America's first hijab-wearing Olympian shares the surprising story behind her fencing career

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Just after a controversial incident at SXSW, America’s first hijab-wearing Olympian appeared on The Ellen DeGeneres Show to explain how her religious head covering helped lead her to the top of her sport.

“I tried different sports growing up, and with each sport my mom had to alter the uniform for me by adding long sleeves or pants,” said Ibtihaj Muhammad, who will represent the U.S. in fencing at the Games this summer, told DeGeneres.

The 30-year-old athlete shared with DeGeneres the surprising start to her fencing career. “We were parked at a stop light, my mom and I, when I was 12. She noticed at the local high school the kids inside had masks, long pants, and long sleeves, and she was like, ‘I don’t know what that is, but when you get to high school I want you to try it.’”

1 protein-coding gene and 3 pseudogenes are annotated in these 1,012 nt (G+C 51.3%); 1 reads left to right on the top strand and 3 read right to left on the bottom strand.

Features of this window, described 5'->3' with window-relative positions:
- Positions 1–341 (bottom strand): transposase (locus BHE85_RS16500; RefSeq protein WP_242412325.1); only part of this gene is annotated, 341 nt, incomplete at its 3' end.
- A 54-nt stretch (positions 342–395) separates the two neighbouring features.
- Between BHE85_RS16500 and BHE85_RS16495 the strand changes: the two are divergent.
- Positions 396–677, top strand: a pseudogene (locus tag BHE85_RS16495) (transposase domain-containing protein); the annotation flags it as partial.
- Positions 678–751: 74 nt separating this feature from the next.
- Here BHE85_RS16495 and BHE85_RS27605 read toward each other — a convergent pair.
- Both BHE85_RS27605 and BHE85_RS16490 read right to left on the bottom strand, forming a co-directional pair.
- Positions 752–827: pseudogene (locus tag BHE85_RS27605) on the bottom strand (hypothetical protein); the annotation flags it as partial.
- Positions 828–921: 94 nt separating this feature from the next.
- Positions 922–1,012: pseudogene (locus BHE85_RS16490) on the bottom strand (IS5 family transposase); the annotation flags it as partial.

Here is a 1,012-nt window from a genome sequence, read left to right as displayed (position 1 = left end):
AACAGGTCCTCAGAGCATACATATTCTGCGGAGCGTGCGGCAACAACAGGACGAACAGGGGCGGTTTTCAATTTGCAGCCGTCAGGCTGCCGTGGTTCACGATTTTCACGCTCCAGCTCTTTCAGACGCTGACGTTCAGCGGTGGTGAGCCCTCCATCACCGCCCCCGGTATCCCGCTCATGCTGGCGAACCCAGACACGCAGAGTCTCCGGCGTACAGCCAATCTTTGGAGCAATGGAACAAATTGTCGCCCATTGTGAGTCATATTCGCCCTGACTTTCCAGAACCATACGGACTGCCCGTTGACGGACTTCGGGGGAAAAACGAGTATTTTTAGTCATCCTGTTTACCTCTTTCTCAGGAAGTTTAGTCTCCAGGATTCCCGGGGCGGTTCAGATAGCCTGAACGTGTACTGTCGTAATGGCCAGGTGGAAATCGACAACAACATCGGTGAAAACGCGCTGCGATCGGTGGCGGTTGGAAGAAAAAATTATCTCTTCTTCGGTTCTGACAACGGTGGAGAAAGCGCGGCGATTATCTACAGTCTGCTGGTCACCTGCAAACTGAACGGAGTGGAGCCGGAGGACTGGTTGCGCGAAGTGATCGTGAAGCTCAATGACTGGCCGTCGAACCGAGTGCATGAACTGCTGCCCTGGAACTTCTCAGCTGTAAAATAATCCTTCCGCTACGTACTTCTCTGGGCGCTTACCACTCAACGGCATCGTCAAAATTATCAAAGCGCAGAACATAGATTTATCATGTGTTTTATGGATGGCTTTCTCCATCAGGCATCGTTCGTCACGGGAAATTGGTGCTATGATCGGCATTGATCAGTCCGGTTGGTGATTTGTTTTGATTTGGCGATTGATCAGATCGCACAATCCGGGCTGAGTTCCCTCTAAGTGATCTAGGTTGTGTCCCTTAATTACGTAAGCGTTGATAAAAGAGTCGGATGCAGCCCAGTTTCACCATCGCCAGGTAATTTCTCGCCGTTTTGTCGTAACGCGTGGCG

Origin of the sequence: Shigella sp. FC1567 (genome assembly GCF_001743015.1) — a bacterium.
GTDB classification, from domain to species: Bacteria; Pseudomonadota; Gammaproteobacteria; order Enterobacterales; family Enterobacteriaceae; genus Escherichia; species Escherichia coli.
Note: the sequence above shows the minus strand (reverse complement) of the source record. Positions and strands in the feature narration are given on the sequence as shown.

“It was always really important for my mom to keep me active. She saw how excited I was to be in sports and she wanted me to do that while observing the hijab,” added Muhammad, who grew up in New Jersey.

“The hijab literally means ‘to cover’ in Arabic,” Muhammad explained to DeGeneres. “Muslim women who observe it cover everything with the exception of their face and hands.”

Muhammad didn’t address the incident at SXSW, where she was asked to remove her hijab for her ID badge photo during registration at the Texas film and media festival. After Muhammad tweeted about the incident, SXSW apologized on behalf of the “volunteer who made an insensitive request” adding “that person has been removed for the duration of the event.”


Muhammad went on to show off her fencing skills, facing off with a show staffer Andy Zenor. We don’t have to tell you who won.

The Olympics start August 5th in Rio.

Alaa Basatneh is a human-rights activist and a writer at Fusion focusing on the Arab world. She is the protagonist of the 2013 documentary "#ChicagoGirl."